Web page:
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7 thoughts on “St Michael and All Angels”

  1. The RC prayer is full of statements elevating things to a level where they should not be while diminishing Christ to a bystander holding onto mum’s skirt. Appalling but that’s the RC’s history of control and indulgences for you.

    1. Are you talking about the “God our Father, in a wonderful way…” prayer, Brown? I’m not sure how you see all those things in that collect. Blessings.

  2. While there are things in common with Christian prayer the fixation on various saints and Mary interceding and supporting the bride of Christ is unfortunate. The differences may be subtle at a glance but they are theologically significant. The Bible warns that Satan is the great deceiver, masquerading as an angel of light. This is not to say that there are not many great Christians within RC’ism but I am amazed that my friends within it have often little idea about the centrality of Christ in Christianity hence they pray to Mary. I watched a procession in Macau a couple of years ago where Mary was passionately paraded along the streets but, alas, no sign of Christ.

    1. Generalisations like this are unhelpful, Brown. I’m not sure how this responds to my question about your previous comment – perhaps it doesn’t, and this is just a separate thought of yours. My own experience of RCs in no way is similar to yours – the importance of Christ is clear to them. This post began by talking about the place of this feast in the devotion of Protestant Reformers. Remember there are far more church buildings dedicated to Mary in the Anglican Church in NZ than there are such RC buildings. I see huge online and offline Protestant ministries seeking to pray for people – are you suggesting these are unfortunate, Satan masquerading? Interceding on behalf of others seems to me to be a central part of being a member of the Body of Christ. And asking that fellow members of the Body of Christ pray for me is certainly a normal practice for me, and for most I know. That one can find abuses, misunderstanding, and confusion amongst the world’s 1.4 billion RCs does not surprise me – I am sure not every one of the billion Protestants has got everything to your particular standard (including Thomas Cranmer, here, it seems). Blessings.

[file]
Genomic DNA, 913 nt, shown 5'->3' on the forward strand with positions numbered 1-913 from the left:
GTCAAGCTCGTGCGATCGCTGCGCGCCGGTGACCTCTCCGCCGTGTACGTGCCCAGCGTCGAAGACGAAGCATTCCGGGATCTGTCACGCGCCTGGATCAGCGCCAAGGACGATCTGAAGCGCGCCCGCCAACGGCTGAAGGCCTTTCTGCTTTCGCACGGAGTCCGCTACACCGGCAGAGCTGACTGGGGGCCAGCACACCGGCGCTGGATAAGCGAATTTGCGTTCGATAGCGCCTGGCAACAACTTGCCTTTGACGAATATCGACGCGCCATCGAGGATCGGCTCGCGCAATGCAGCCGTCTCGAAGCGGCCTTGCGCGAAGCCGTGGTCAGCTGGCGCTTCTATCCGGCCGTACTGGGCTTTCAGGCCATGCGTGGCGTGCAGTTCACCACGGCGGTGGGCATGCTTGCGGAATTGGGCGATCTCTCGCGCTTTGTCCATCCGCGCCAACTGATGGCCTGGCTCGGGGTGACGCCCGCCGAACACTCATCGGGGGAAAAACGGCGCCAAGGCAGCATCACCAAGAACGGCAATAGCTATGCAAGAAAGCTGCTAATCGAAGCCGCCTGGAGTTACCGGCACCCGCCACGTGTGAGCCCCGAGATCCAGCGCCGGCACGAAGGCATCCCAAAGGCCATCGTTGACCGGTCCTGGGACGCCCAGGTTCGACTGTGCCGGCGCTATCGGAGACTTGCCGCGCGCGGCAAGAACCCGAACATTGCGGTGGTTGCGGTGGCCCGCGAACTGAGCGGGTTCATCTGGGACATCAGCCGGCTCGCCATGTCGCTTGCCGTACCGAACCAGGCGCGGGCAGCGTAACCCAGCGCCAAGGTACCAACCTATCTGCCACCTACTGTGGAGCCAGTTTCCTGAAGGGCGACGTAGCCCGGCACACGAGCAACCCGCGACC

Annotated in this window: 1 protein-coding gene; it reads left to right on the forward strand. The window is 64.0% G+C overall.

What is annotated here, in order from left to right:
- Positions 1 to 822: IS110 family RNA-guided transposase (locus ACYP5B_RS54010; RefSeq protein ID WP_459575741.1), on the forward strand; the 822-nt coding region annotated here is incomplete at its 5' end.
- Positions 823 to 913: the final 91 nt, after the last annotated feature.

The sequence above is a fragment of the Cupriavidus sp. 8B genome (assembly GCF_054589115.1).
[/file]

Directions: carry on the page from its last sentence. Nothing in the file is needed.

3. In my bible the elect who are saved are all saints. The Pope, for example, can decide who he thinks has been good enough to be a saint but that usurps the power that God has retained to save alone through his Son. It may be a subtle theological difference to some but in my view the sovereignty of God is a serious business.

    Its a point of difference between RC’s and Anglicans. Neither will get it right all the time but sometimes we should stand apart on things rather than seek to compromise over what makes us distinct.

    1. Thanks, Brown. I don’t see the distinctions you are making, “a point of difference between RC’s and Anglicans”. As far as I can see, the Book of Common Prayer, one of the standards of Anglicans, gives certain people and angels the title “Saint” – as it does to Michael, the subject of this post. You can argue that this “usurps the power that God has retained” but, since the English Reformers continued the practice, you cannot claim this as “a thing that makes us distinct”. Blessings.